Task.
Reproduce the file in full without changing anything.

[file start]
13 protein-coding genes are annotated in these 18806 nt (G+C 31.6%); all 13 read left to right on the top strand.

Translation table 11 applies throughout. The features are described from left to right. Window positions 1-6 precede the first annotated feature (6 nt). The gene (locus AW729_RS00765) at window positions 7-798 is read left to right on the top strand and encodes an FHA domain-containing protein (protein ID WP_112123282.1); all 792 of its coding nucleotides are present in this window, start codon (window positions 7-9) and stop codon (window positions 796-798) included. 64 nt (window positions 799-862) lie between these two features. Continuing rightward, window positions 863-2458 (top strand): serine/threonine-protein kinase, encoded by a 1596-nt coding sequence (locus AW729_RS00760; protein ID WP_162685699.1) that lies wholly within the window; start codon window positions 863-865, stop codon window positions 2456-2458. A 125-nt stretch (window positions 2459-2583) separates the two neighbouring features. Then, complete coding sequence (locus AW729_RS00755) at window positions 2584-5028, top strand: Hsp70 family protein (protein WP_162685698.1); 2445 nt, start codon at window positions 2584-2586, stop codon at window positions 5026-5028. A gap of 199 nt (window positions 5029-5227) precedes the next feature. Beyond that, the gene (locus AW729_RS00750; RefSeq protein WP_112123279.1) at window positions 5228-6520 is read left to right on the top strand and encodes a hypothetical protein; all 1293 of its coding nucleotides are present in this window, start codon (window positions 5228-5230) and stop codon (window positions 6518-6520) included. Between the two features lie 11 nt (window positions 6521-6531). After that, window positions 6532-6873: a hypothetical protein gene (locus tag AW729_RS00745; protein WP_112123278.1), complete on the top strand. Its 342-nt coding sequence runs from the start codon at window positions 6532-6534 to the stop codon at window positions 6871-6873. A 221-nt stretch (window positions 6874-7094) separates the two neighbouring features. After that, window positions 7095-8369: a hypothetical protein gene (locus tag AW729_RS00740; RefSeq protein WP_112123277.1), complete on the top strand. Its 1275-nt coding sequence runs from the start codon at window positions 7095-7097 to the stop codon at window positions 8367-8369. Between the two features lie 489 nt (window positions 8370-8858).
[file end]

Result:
13 protein-coding genes are annotated in these 18806 nt (G+C 31.6%); all 13 read left to right on the top strand.

Translation table 11 applies throughout. The features are described from left to right. Window positions 1-6 precede the first annotated feature (6 nt). The gene (locus AW729_RS00765) at window positions 7-798 is read left to right on the top strand and encodes an FHA domain-containing protein (protein ID WP_112123282.1); all 792 of its coding nucleotides are present in this window, start codon (window positions 7-9) and stop codon (window positions 796-798) included. 64 nt (window positions 799-862) lie between these two features. Continuing rightward, window positions 863-2458 (top strand): serine/threonine-protein kinase, encoded by a 1596-nt coding sequence (locus AW729_RS00760; protein ID WP_162685699.1) that lies wholly within the window; start codon window positions 863-865, stop codon window positions 2456-2458. A 125-nt stretch (window positions 2459-2583) separates the two neighbouring features. Then, complete coding sequence (locus AW729_RS00755) at window positions 2584-5028, top strand: Hsp70 family protein (protein WP_162685698.1); 2445 nt, start codon at window positions 2584-2586, stop codon at window positions 5026-5028. A gap of 199 nt (window positions 5029-5227) precedes the next feature. Beyond that, the gene (locus AW729_RS00750; RefSeq protein WP_112123279.1) at window positions 5228-6520 is read left to right on the top strand and encodes a hypothetical protein; all 1293 of its coding nucleotides are present in this window, start codon (window positions 5228-5230) and stop codon (window positions 6518-6520) included. Between the two features lie 11 nt (window positions 6521-6531). After that, window positions 6532-6873: a hypothetical protein gene (locus tag AW729_RS00745; protein WP_112123278.1), complete on the top strand. Its 342-nt coding sequence runs from the start codon at window positions 6532-6534 to the stop codon at window positions 6871-6873. A 221-nt stretch (window positions 6874-7094) separates the two neighbouring features. After that, window positions 7095-8369: a hypothetical protein gene (locus tag AW729_RS00740; RefSeq protein WP_112123277.1), complete on the top strand. Its 1275-nt coding sequence runs from the start codon at window positions 7095-7097 to the stop codon at window positions 8367-8369. Between the two features lie 489 nt (window positions 8370-8858).